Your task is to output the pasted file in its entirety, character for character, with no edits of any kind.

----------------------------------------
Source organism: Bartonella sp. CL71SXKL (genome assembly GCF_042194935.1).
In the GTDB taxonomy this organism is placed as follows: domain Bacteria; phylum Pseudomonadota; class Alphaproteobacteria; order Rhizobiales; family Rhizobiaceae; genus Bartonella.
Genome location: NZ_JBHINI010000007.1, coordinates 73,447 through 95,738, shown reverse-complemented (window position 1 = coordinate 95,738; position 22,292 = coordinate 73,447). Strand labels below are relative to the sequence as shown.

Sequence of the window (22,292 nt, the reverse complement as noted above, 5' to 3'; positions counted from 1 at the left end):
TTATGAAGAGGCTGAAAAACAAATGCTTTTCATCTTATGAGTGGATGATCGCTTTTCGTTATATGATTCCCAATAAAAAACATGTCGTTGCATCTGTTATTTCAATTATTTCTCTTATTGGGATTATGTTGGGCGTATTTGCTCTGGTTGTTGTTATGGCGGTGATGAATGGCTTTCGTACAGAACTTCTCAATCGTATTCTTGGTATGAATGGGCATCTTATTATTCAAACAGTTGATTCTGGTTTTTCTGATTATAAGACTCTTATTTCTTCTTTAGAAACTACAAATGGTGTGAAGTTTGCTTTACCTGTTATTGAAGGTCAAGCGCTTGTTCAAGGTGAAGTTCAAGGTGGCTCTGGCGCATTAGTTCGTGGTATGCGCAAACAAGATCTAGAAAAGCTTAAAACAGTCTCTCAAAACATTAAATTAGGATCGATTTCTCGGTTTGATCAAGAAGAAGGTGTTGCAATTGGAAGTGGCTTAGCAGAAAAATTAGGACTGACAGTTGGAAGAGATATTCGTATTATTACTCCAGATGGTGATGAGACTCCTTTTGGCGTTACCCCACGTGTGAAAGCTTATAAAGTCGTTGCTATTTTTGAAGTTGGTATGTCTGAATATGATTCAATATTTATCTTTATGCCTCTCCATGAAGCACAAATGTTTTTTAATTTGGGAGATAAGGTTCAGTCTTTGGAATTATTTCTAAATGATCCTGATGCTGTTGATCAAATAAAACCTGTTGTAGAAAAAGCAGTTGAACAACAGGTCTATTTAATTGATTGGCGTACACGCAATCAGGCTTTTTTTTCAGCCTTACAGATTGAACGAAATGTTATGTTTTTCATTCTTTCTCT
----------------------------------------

Source organism: Bartonella sp. CL71SXKL (genome assembly GCF_042194935.1).
In the GTDB taxonomy this organism is placed as follows: domain Bacteria; phylum Pseudomonadota; class Alphaproteobacteria; order Rhizobiales; family Rhizobiaceae; genus Bartonella.
Genome location: NZ_JBHINI010000007.1, coordinates 73,447 through 95,738, shown reverse-complemented (window position 1 = coordinate 95,738; position 22,292 = coordinate 73,447). Strand labels below are relative to the sequence as shown.

Sequence of the window (22,292 nt, the reverse complement as noted above, 5' to 3'; positions counted from 1 at the left end):
TTATGAAGAGGCTGAAAAACAAATGCTTTTCATCTTATGAGTGGATGATCGCTTTTCGTTATATGATTCCCAATAAAAAACATGTCGTTGCATCTGTTATTTCAATTATTTCTCTTATTGGGATTATGTTGGGCGTATTTGCTCTGGTTGTTGTTATGGCGGTGATGAATGGCTTTCGTACAGAACTTCTCAATCGTATTCTTGGTATGAATGGGCATCTTATTATTCAAACAGTTGATTCTGGTTTTTCTGATTATAAGACTCTTATTTCTTCTTTAGAAACTACAAATGGTGTGAAGTTTGCTTTACCTGTTATTGAAGGTCAAGCGCTTGTTCAAGGTGAAGTTCAAGGTGGCTCTGGCGCATTAGTTCGTGGTATGCGCAAACAAGATCTAGAAAAGCTTAAAACAGTCTCTCAAAACATTAAATTAGGATCGATTTCTCGGTTTGATCAAGAAGAAGGTGTTGCAATTGGAAGTGGCTTAGCAGAAAAATTAGGACTGACAGTTGGAAGAGATATTCGTATTATTACTCCAGATGGTGATGAGACTCCTTTTGGCGTTACCCCACGTGTGAAAGCTTATAAAGTCGTTGCTATTTTTGAAGTTGGTATGTCTGAATATGATTCAATATTTATCTTTATGCCTCTCCATGAAGCACAAATGTTTTTTAATTTGGGAGATAAGGTTCAGTCTTTGGAATTATTTCTAAATGATCCTGATGCTGTTGATCAAATAAAACCTGTTGTAGAAAAAGCAGTTGAACAACAGGTCTATTTAATTGATTGGCGTACACGCAATCAGGCTTTTTTTTCAGCCTTACAGATTGAACGAAATGTTATGTTTTTCATTCTTTCTCT